Sulzer to provide pumps for Danish flood defence project

1 min read
The new facilities will meet forecast demand until 2060.
The new facilities will meet forecast demand until 2060.
Seven Sulzer VUPX peak load pumps will be installed in the new pumping stations.
Seven Sulzer VUPX peak load pumps will be installed in the new pumping stations.
Both pumping stations will have one Sulzer XFP base load pump.
Both pumping stations will have one Sulzer XFP base load pump.

Sulzer is the primary pump supplier for a major flood defence project being undertaken by Danish water utility Ringkøbing-Skjern Forsyning A/S.

Two new pumping stations are being built to mitigate the impact of rising water levels in the Ringkøbing Fjord in west Denmark.

Sulzer will supply one XFP base load pump and three VUPX peak load pumps for the Ringkøbing pumping station, along with one XFP base load pump and four VUPX peak load pumps for the adjacent Skælbækker station. The two stations will have a pumping capacity of 1582 l/s and 2254 l/s respectively, with one peak load pump held in reserve at each facility.

Sulzer pump specialists have also designed the inlet pipework for the two facilities. This is optimized to keep vibration to a minimum and boost efficiency, reducing energy consumption and prolonging the operating life of the pumps.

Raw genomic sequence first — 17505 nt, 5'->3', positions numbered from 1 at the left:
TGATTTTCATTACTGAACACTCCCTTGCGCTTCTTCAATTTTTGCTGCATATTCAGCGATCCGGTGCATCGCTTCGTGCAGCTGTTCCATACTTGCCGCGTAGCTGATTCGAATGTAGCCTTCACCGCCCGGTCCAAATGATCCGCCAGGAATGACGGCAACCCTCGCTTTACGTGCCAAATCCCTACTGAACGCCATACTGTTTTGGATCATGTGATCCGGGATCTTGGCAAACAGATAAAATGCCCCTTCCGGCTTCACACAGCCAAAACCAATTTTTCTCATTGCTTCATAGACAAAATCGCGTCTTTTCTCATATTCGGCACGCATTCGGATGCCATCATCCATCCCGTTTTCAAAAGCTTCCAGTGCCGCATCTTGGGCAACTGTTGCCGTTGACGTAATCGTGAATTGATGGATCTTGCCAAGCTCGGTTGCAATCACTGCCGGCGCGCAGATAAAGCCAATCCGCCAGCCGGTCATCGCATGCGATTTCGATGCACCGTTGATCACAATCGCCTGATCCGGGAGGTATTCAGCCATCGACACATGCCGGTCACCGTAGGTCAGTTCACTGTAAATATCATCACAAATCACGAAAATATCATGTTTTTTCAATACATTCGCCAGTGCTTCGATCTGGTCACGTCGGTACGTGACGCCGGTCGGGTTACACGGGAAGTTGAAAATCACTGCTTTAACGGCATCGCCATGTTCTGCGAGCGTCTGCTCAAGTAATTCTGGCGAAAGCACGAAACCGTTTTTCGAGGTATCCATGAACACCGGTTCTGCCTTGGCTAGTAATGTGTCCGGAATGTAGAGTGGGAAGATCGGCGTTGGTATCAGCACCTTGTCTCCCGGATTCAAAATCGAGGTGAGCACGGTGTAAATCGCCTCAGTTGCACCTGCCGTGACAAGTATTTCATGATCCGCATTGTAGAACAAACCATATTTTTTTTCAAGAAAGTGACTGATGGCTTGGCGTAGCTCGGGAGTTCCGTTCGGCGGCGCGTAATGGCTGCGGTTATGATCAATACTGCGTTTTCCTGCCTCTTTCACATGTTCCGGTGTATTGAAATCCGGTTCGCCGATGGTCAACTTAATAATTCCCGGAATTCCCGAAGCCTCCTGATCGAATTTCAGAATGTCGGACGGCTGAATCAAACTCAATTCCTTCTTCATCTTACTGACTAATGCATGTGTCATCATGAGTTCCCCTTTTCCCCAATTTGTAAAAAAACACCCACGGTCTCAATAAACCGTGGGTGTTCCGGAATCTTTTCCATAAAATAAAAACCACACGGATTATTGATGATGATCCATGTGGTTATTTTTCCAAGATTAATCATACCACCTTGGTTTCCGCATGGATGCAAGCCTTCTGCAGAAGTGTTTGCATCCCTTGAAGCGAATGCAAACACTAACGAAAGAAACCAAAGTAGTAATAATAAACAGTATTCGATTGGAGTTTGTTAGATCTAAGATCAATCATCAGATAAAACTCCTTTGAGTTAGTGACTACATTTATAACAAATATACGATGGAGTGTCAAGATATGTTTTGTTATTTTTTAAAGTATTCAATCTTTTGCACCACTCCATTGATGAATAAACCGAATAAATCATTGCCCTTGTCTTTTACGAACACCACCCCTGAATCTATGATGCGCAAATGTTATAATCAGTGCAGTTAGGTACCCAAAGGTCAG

Much of the land around the town of Ringkøbing was originally reclaimed from the sea. The town is protected by a system of dykes and a sea lock that have operated successfully for decades. With the normal water level in Ringkøbing Fjord expected to rise by 60 cm by 2060, the regional water utility is undertaking this large-scale upgrade of its drainage and flood protection systems.

The two new pumping stations will lift rain, drainage and cloudburst water over the dykes whenever the water level in the fjord means the lock is closed.

Equipment assembly has already started and the pumping stations are expected to be fully operational by the end of 2020.

The equipment has been designed to meet forecast demand until 2060, at which point rising water levels mean the lock will be permanently closed and the stations upgraded as they become the only means of drainage from the reclaimed land. The new facilities have been designed to permit this change within the existing space, with the whole project expected to protect Ringkøbing and surrounding areas until the year 2110.